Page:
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Double Eyelid - Interview

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Interview with: Ian Revell
Conducted by: Ines

I will remember the year 2014 by some exquisite releases and Double Eyelid’s debut full length album Seven Years (you can read the review HERE) is definitely one of those. A music project hailing from Toronto embraces a wide array of sounds and creates a very memorable, atmospheric and highly captivating web of tunes. Building their musical story by combining features that vary from goth to glam, from smooth to eruptive, from incredibly calm to intensively dark with a strong theatrical vibe, makes Double Eyelid more than unique. They’re the Mad Max of high art and Picasso from the streets. Art-damaged, as they state themselves. Ian Revell, the band’s creative force, kindly took the time to reveal what this project stands for, how was it started and brought to the point where it is now.


Ines: Hello Ian and first of all, thank you so much for your time to doing this interview for our webzine. However, the first question is mainly to satisfy my curiosity: when I sent you my review, you said there were some references that you didn't expect - may I ask which those were?
: Ha - well, I suppose it's the first time anyone's cited a list of influences that includes Michael Jackson and Christian Death... Michael Jackson was the one that really surprised me. But I had to think about it and the more I thought about it, I could see how it kind of made sense as much of my writing is really bass-line/groove-focused. So there's funk in it. Also some of my vocalizations can be faint and whispery/breathy.  And his music was fairly unavoidable when I was growing up in the 80s so there's probably an influence there even if it's unacknowledged (or undesired). The Bald Soprano - I had heard a bit about that but I don't know the work.  So that was kind of surprising.  It sounds like a mix of existentialism and theatre of the absurd, both of which I was really interested in at one point.  I'd like to check it out.  There's a kind of existential dread that's a theme in the album by the time we get to the last few tracks – “Dirty Weather” is kind of the end of a line, a realization that you've hit a wall and can't go any further, it's a completely paranoid low point. And “The Stranger” - which even though it's a cover song, it's there for thematic reasons - it continues that feeling but sort of turns it around with the idea “I can be the stranger, I can recreate my mind” - so when you've burnt everything out and all you have left of yourself is a hollow shell, you can fill it with whatever you want. Which is a bit of a dark thing to embrace and celebrate; but that was Rozz.  So I'm only guessing - but was that the connection with The Bald Soprano? I'd like to know...
Ines: I didn’t say I felt your music was influenced by all these different artists, but that, while I was listening to Seven Years, a lot of completely unconnected associations ran through my mind and those were the ones that really stood out. OK, I’m going to try to explain this as shortly as possible [a long explanation followed.] Now that you mentioned even “The Stranger” is there for a reason and that it thematically fits the album; what are the themes you wanted to express with the album and what inspires you to write about them?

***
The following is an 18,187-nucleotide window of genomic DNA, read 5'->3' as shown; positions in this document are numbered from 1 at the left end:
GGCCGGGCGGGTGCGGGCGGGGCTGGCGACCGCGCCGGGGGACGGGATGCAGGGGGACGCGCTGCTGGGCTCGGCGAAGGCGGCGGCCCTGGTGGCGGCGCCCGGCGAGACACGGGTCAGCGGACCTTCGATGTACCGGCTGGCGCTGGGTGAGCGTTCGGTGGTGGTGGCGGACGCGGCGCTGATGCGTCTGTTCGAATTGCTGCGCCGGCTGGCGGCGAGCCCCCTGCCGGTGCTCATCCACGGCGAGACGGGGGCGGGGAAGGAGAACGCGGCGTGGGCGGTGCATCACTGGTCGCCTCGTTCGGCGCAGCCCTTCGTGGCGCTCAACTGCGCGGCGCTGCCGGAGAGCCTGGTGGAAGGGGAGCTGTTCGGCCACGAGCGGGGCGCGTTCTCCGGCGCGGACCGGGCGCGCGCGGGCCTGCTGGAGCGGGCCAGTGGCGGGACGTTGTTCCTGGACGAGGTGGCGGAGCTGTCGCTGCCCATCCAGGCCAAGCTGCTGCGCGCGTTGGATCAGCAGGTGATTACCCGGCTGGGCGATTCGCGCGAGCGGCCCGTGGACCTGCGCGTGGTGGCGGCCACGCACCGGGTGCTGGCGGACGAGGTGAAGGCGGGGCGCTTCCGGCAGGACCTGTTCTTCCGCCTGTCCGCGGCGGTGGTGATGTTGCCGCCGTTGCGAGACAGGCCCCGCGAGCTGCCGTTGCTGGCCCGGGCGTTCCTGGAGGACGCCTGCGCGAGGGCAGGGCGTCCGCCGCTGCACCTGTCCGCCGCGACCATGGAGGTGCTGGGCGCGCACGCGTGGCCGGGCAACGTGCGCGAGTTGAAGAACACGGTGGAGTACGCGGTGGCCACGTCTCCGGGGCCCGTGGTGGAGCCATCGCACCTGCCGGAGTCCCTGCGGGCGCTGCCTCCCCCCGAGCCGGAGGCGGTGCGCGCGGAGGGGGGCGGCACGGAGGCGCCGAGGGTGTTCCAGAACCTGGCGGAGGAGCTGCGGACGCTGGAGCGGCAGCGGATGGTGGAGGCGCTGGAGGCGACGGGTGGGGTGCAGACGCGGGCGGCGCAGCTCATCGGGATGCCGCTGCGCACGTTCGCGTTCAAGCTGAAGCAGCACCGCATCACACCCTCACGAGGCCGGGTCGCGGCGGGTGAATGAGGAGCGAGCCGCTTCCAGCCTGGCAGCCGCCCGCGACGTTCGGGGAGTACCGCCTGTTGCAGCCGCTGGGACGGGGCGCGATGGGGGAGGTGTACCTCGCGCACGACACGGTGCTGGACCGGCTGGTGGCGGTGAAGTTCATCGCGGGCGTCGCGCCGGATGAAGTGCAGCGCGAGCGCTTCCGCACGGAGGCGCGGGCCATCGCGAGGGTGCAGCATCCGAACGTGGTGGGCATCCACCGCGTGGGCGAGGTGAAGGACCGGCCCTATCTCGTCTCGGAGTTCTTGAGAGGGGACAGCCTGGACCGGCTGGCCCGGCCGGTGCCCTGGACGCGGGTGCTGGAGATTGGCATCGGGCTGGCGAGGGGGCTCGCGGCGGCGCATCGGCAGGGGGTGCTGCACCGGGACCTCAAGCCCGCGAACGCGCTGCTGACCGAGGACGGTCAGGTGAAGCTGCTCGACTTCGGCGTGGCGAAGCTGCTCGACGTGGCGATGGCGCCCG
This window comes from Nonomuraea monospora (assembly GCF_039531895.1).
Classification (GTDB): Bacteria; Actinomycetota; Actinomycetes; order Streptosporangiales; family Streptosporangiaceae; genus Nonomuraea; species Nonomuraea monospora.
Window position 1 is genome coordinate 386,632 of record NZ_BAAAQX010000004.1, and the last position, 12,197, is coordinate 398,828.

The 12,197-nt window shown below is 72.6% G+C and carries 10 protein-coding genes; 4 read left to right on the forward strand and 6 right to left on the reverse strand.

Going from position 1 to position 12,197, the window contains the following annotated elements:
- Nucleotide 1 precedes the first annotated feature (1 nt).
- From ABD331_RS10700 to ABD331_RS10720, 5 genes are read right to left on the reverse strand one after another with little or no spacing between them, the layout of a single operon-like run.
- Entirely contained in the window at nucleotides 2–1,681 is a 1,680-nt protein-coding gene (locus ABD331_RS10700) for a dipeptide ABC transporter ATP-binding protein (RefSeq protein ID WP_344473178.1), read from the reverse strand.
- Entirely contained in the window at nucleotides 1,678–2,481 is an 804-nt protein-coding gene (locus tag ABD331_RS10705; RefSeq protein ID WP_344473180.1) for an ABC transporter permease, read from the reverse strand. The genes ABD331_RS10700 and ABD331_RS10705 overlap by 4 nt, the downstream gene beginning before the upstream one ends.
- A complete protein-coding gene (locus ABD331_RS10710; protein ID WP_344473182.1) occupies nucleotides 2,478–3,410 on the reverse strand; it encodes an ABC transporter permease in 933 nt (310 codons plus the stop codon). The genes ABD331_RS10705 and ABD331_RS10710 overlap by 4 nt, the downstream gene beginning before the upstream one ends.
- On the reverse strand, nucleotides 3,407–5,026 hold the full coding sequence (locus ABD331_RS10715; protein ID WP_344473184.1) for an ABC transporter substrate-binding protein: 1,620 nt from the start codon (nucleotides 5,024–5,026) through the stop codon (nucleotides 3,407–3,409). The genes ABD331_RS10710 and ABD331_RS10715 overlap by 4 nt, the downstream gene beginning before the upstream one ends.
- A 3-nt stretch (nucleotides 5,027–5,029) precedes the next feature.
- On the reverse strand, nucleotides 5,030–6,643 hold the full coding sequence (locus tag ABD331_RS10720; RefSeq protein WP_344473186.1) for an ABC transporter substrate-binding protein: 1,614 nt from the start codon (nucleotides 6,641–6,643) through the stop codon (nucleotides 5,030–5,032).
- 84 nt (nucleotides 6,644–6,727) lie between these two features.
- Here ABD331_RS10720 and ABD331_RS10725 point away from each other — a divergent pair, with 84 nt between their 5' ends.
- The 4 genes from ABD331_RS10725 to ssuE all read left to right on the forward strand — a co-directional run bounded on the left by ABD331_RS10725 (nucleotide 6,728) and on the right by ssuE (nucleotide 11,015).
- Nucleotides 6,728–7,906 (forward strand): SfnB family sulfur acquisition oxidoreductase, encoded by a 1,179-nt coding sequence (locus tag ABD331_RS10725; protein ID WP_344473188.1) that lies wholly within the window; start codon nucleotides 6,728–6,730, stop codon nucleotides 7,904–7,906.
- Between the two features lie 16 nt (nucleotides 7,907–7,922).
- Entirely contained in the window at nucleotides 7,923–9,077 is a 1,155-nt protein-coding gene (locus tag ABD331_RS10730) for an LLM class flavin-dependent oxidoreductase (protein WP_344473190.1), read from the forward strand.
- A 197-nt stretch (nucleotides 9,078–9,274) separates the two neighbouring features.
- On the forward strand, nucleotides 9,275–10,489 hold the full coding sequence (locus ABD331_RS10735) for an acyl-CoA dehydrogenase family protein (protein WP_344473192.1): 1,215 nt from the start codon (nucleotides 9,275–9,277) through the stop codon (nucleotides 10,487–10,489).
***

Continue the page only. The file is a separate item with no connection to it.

Ian: [Speaking of my explanation:] Those are some interesting thoughts. Rozz is very important to me and that's a great association; I don't think I quite get to that level of pathos, though. With him there was no safety net, you're off the deep end, gone, baby. And we can further close this circle by recalling that The Stranger by Camus was also the inspiration for “Killing An Arab” by The Cure - and you said I sounded like Robert Smith, right? (Actually that might have been another reviewer?) [Yes, it was another reviewer. Moving further to my question:] OK for the question - a bit open-ended - but I'll try: first of all - to talk about the music and talk about the lyrics - those are two different conversations. So thinking about the lyrics - I tell stories, often they're based in real life, once in a while they're completely escapist, most commonly they're rooted in something real and then twisted beyond recognition. And even when the entire song is about somebody else, the personality of the narrator is usually the most important presence. I'm not a perfect person in real life. But in my songs - I'm really quite deeply flawed. And I'm usually making observations about other people who are perhaps even more flawed. Or perhaps not. But you're the listener and you need to decide who you're going to trust. Songwriters like Morrissey - he's had a big influence on me and he writes songs about hundreds of different people and things, issues, but every single one is ultimately about him, first and foremost. That's the approach – themes: loving things/people that are flawed, wanting things that could be bad for you.  Exorcising and exercising demons. Temptation. Seeing people make bad choices and being unable or perhaps unwilling to help them. Knowing that your bad decisions will eventually catch up with you. A tainted outlook.
Ines: Oh, Morrissey, I love him and his work too. As you said: lyrics are one topic and music another - but with Seven Years it's just the prefect mixture, because all those things you just named - you also express with music. How do you approach song writing?